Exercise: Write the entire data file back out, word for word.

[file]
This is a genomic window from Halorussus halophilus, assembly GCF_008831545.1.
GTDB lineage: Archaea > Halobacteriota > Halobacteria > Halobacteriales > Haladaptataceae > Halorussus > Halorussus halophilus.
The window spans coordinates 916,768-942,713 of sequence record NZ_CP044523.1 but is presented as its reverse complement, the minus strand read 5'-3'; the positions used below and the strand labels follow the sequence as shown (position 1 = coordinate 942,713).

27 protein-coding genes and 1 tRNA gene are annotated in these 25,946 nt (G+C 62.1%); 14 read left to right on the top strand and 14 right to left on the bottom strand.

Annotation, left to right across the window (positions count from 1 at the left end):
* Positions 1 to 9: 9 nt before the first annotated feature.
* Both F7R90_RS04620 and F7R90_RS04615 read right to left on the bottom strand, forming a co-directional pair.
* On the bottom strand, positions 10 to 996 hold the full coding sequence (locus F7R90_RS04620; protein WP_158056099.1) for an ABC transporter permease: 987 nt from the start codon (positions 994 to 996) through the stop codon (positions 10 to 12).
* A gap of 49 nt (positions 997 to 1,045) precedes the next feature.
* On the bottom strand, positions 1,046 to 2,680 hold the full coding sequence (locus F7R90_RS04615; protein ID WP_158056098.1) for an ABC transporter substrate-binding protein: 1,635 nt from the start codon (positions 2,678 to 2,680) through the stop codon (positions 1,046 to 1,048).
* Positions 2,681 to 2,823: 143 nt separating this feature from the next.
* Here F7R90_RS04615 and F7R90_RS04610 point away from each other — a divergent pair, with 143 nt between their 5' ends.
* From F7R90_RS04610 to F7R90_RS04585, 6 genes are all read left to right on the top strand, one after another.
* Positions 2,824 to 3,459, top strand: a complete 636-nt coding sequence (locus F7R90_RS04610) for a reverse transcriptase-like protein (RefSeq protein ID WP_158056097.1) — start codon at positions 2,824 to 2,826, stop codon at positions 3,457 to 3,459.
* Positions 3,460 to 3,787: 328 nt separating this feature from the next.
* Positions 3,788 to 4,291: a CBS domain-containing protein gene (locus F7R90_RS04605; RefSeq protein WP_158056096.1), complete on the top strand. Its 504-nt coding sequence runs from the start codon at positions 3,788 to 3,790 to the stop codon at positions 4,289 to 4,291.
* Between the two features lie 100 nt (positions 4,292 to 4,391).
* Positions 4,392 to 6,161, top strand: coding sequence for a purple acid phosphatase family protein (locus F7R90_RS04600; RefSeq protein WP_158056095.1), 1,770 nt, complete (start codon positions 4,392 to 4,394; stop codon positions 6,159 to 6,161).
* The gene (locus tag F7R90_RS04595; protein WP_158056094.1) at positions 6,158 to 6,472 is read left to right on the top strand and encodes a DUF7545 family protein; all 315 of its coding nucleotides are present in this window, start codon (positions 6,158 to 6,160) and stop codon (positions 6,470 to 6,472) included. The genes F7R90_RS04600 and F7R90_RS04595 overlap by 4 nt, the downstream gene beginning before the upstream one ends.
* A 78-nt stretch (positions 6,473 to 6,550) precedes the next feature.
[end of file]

This is a genomic window from Halorussus halophilus, assembly GCF_008831545.1.
GTDB lineage: Archaea > Halobacteriota > Halobacteria > Halobacteriales > Haladaptataceae > Halorussus > Halorussus halophilus.
The window spans coordinates 916,768-942,713 of sequence record NZ_CP044523.1 but is presented as its reverse complement, the minus strand read 5'-3'; the positions used below and the strand labels follow the sequence as shown (position 1 = coordinate 942,713).

27 protein-coding genes and 1 tRNA gene are annotated in these 25,946 nt (G+C 62.1%); 14 read left to right on the top strand and 14 right to left on the bottom strand.

Annotation, left to right across the window (positions count from 1 at the left end):
* Positions 1 to 9: 9 nt before the first annotated feature.
* Both F7R90_RS04620 and F7R90_RS04615 read right to left on the bottom strand, forming a co-directional pair.
* On the bottom strand, positions 10 to 996 hold the full coding sequence (locus F7R90_RS04620; protein WP_158056099.1) for an ABC transporter permease: 987 nt from the start codon (positions 994 to 996) through the stop codon (positions 10 to 12).
* A gap of 49 nt (positions 997 to 1,045) precedes the next feature.
* On the bottom strand, positions 1,046 to 2,680 hold the full coding sequence (locus F7R90_RS04615; protein ID WP_158056098.1) for an ABC transporter substrate-binding protein: 1,635 nt from the start codon (positions 2,678 to 2,680) through the stop codon (positions 1,046 to 1,048).
* Positions 2,681 to 2,823: 143 nt separating this feature from the next.
* Here F7R90_RS04615 and F7R90_RS04610 point away from each other — a divergent pair, with 143 nt between their 5' ends.
* From F7R90_RS04610 to F7R90_RS04585, 6 genes are all read left to right on the top strand, one after another.
* Positions 2,824 to 3,459, top strand: a complete 636-nt coding sequence (locus F7R90_RS04610) for a reverse transcriptase-like protein (RefSeq protein ID WP_158056097.1) — start codon at positions 2,824 to 2,826, stop codon at positions 3,457 to 3,459.
* Positions 3,460 to 3,787: 328 nt separating this feature from the next.
* Positions 3,788 to 4,291: a CBS domain-containing protein gene (locus F7R90_RS04605; RefSeq protein WP_158056096.1), complete on the top strand. Its 504-nt coding sequence runs from the start codon at positions 3,788 to 3,790 to the stop codon at positions 4,289 to 4,291.
* Between the two features lie 100 nt (positions 4,292 to 4,391).
* Positions 4,392 to 6,161, top strand: coding sequence for a purple acid phosphatase family protein (locus F7R90_RS04600; RefSeq protein WP_158056095.1), 1,770 nt, complete (start codon positions 4,392 to 4,394; stop codon positions 6,159 to 6,161).
* The gene (locus tag F7R90_RS04595; protein WP_158056094.1) at positions 6,158 to 6,472 is read left to right on the top strand and encodes a DUF7545 family protein; all 315 of its coding nucleotides are present in this window, start codon (positions 6,158 to 6,160) and stop codon (positions 6,470 to 6,472) included. The genes F7R90_RS04600 and F7R90_RS04595 overlap by 4 nt, the downstream gene beginning before the upstream one ends.
* A 78-nt stretch (positions 6,473 to 6,550) precedes the next feature.